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VisiblityControl – An Alternative to Converters

, 15 Oct 2012
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If you are interested in exploring alternatives to the BooleanToVisibiltyConverter, then this post is for you.

If you are interested in exploring alternatives to the BooleanToVisibiltyConverter, then this post is for you. Suppose you have two user interface elements. You want to display the first if a boolean value is true, and the second if the boolean value is false.

Posts in this series:

The Old Way

Untitled

The standard way of doing this is to use a BooleanToVisibilityConverter as shown here:

OldWay.xaml
<UserControl
    x:Class="VisibilityDemoApp.OldWay"
    xmlns="http://schemas.microsoft.com/winfx/2006/xaml/presentation"
    xmlns:x="http://schemas.microsoft.com/winfx/2006/xaml"
    xmlns:d="http://schemas.microsoft.com/expression/blend/2008"
    xmlns:mc="http://schemas.openxmlformats.org/markup-compatibility/2006"
    xmlns:vcl="using:VisibilityControlLibrary">
    <UserControl.Resources>
        <vcl:BooleanToVisibilityConverter
            x:Key="BooleanToVisibilityConverter" />
        <vcl:BooleanToInvisibilityConverter
            x:Key="BooleanToInvisibilityConverter" />
    </UserControl.Resources>
    <StackPanel>
        <CheckBox
            x:Name="MyCheckBox"
            Content="MyCheckBox" />
        <StackPanel
            Orientation="Vertical"
            Visibility="{Binding ElementName=MyCheckBox, Path=IsChecked, Converter={StaticResource BooleanToInvisibilityConverter}}">
            <TextBlock
                Text="This is the false content" />
            <TextBox
                Text="FALSE" />
        </StackPanel>
        <StackPanel
            Orientation="Vertical"
            Visibility="{Binding ElementName=MyCheckBox, Path=IsChecked, Converter={StaticResource BooleanToVisibilityConverter}}">
            <TextBlock
                Text="This is the true content" />
            <TextBox
                Text="TRUE" />
        </StackPanel>
    </StackPanel>
</UserControl>

Notice that both the “true” content and the “false” content are bound separately using the BooleanToVisibility and the BooleanToInvisibility converters.

The New Way

I am offering an alternative to this by introducing a custom control called VisibilityControl.

Install VisibilityControl from NuGet.org and add to your existing Windows 8 application:

  1. Open your application in Visual Studio
  2. Select Manage NuGet Packages from the Project menu.
  3. Click Online. Search for VisibilityControl. Click Install.

Once the VisibilityControl library is added to your project, you can re-write the XAML to look like this:

NewWay.xaml
<UserControl
    x:Class="VisibilityDemoApp.NewWay"
    xmlns="http://schemas.microsoft.com/winfx/2006/xaml/presentation"
    xmlns:x="http://schemas.microsoft.com/winfx/2006/xaml"
    xmlns:d="http://schemas.microsoft.com/expression/blend/2008"
    xmlns:mc="http://schemas.openxmlformats.org/markup-compatibility/2006"
    xmlns:vcl="using:VisibilityControlLibrary">
    <StackPanel>
        <CheckBox
            x:Name="MyCheckBox"
            Content="MyCheckBox" />
        <vcl:VisibilityItemsControl
            IsTrue="{Binding ElementName=MyCheckBox, Path=IsChecked}">
            <StackPanel
                Orientation="Vertical">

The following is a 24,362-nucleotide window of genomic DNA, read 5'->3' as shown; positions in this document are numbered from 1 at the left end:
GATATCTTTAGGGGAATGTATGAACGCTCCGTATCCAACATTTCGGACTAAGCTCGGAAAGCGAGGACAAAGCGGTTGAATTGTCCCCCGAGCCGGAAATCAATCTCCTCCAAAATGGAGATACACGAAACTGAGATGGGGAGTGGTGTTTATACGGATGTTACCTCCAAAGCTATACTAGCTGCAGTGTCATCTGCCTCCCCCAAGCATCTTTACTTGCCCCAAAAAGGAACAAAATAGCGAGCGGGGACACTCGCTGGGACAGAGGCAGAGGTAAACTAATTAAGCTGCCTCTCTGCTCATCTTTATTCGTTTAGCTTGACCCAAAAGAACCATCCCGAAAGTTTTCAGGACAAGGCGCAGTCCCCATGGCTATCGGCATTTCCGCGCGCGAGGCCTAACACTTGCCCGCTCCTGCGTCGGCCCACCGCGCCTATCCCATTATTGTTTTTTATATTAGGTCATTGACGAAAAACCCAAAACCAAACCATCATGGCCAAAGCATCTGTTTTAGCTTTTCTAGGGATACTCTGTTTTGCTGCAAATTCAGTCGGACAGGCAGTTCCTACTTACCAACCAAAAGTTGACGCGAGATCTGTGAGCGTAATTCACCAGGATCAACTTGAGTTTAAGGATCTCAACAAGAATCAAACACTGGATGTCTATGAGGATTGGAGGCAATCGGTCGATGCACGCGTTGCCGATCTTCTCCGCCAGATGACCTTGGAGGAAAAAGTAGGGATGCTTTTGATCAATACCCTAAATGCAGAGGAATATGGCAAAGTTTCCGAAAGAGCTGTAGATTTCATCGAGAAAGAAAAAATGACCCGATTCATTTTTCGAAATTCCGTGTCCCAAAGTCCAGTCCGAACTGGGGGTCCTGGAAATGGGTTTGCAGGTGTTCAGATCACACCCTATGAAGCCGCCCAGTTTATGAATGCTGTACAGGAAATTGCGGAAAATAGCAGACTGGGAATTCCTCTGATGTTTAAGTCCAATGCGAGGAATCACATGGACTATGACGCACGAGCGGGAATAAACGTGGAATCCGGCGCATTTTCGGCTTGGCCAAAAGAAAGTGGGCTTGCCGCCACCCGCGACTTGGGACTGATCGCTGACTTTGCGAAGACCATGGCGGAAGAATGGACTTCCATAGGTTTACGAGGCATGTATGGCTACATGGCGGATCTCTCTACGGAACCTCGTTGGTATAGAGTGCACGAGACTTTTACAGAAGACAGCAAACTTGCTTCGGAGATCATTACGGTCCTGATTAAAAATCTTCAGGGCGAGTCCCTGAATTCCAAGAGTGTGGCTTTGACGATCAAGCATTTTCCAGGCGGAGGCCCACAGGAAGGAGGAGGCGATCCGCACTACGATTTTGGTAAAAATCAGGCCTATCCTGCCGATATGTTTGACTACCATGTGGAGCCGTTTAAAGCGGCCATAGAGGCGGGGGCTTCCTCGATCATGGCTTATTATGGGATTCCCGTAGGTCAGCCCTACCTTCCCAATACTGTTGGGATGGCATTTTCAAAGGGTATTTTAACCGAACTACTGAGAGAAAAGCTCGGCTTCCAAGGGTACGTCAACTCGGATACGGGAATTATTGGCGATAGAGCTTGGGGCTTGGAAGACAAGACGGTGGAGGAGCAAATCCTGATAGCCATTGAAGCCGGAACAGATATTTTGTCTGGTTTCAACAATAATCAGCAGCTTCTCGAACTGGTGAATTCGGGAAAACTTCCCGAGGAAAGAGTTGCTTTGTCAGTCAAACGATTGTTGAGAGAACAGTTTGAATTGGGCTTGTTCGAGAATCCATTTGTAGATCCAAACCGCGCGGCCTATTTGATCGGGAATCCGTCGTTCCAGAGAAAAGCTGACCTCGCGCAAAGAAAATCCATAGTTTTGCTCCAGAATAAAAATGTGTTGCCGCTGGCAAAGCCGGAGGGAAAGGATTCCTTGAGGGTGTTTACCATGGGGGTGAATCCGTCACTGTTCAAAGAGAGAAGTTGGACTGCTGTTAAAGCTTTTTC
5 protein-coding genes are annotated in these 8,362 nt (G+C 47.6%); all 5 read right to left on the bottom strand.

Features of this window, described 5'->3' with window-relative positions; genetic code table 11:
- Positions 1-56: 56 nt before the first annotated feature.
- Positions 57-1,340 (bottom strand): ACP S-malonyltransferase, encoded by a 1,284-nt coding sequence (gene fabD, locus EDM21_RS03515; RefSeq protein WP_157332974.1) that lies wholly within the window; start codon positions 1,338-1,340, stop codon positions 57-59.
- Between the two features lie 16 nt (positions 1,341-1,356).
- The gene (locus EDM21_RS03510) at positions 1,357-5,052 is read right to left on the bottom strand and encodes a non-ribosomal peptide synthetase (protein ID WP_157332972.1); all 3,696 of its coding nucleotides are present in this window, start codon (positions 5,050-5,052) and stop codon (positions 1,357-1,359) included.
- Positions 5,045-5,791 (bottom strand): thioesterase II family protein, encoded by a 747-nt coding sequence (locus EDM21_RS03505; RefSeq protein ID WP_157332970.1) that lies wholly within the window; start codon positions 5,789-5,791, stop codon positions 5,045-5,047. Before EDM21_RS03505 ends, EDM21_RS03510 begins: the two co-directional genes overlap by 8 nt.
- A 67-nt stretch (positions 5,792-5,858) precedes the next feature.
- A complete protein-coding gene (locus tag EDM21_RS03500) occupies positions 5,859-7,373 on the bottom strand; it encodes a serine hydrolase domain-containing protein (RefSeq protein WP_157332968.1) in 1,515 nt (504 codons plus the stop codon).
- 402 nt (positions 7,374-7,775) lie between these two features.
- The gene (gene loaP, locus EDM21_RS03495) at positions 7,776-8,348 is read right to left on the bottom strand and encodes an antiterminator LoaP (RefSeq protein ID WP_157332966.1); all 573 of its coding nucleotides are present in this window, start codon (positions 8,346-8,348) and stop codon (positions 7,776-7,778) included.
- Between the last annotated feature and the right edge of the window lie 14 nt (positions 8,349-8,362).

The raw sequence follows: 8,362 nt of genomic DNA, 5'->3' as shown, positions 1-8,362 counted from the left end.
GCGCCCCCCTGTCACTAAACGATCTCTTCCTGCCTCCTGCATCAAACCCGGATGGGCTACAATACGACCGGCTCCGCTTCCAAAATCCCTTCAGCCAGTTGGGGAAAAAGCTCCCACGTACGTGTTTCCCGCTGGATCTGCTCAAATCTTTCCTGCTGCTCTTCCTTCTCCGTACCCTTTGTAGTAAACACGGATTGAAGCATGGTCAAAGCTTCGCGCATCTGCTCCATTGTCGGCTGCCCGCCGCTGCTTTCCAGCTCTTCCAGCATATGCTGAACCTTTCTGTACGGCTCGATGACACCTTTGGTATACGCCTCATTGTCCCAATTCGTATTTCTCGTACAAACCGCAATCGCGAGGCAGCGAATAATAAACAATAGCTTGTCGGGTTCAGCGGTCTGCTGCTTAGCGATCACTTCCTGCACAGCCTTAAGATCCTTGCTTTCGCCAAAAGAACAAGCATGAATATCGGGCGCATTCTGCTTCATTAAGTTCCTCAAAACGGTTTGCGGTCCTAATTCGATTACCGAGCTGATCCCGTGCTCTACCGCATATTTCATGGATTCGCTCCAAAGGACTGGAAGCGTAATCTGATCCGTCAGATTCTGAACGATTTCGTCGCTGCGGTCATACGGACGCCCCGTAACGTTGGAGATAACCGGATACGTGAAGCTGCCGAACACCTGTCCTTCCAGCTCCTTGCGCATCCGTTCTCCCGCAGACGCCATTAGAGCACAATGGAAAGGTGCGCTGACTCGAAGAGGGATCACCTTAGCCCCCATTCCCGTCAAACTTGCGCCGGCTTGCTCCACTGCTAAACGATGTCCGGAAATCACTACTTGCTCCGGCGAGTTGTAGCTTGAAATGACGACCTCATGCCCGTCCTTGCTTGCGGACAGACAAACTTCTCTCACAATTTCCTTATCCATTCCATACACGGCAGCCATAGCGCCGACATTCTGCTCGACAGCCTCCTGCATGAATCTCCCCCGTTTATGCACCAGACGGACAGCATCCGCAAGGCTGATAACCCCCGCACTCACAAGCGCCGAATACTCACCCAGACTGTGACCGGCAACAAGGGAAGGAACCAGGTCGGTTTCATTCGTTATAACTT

<TextBlock
                    Text="This is the false content" />
                <TextBox
                    Text="FALSE" />
            </StackPanel>
            <StackPanel
                Orientation="Vertical">
                <TextBlock
                    Text="This is the true content" />
                <TextBox
                    Text="TRUE" />
            </StackPanel>
        </vcl:VisibilityItemsControl>
    </StackPanel>
</UserControl>

Notice that the only binding is to the IsTrue dependency property of the VisibilityControl. The first user interface element in the items control will be displayed if the boolean value is false, otherwise the second user interface element will be displayed.

That’s it!

Is It Better?

Well, I would not have written this post if I did not think so – at least in some situations. If you prefer the old way, well, that’s fine by me. I can see advantages of both ways. Of course, there is always method of using VisualStates – with its own list of advantages and disadvantages.

Source and Binaries

VisibilityItemsControl binaries reside here: http://nuget.org/packages/visibilitycontrol/

VisibilityItemsControl source resides here: http://visibilitycontrol.codeplex.com/

License

This article, along with any associated source code and files, is licensed under The Code Project Open License (CPOL)

About the Author

John Michael Hauck
Software Developer (Senior) LECO Corporation
United States United States
John Hauck has been developing software professionally since 1981, and focused on Windows-based development since 1988. For the past 17 years John has been working at LECO, a scientific laboratory instrument company, where he manages software development. John also served as the manager of software development at Zenith Data Systems, as the Vice President of software development at TechSmith, as the lead medical records developer at Instrument Makar, as the MSU student who developed the time and attendance system for Dart container, and as the high school kid who wrote the manufacturing control system at Wohlert. John loves the Lord, his wife, their three kids, and sailing on Lake Michigan.
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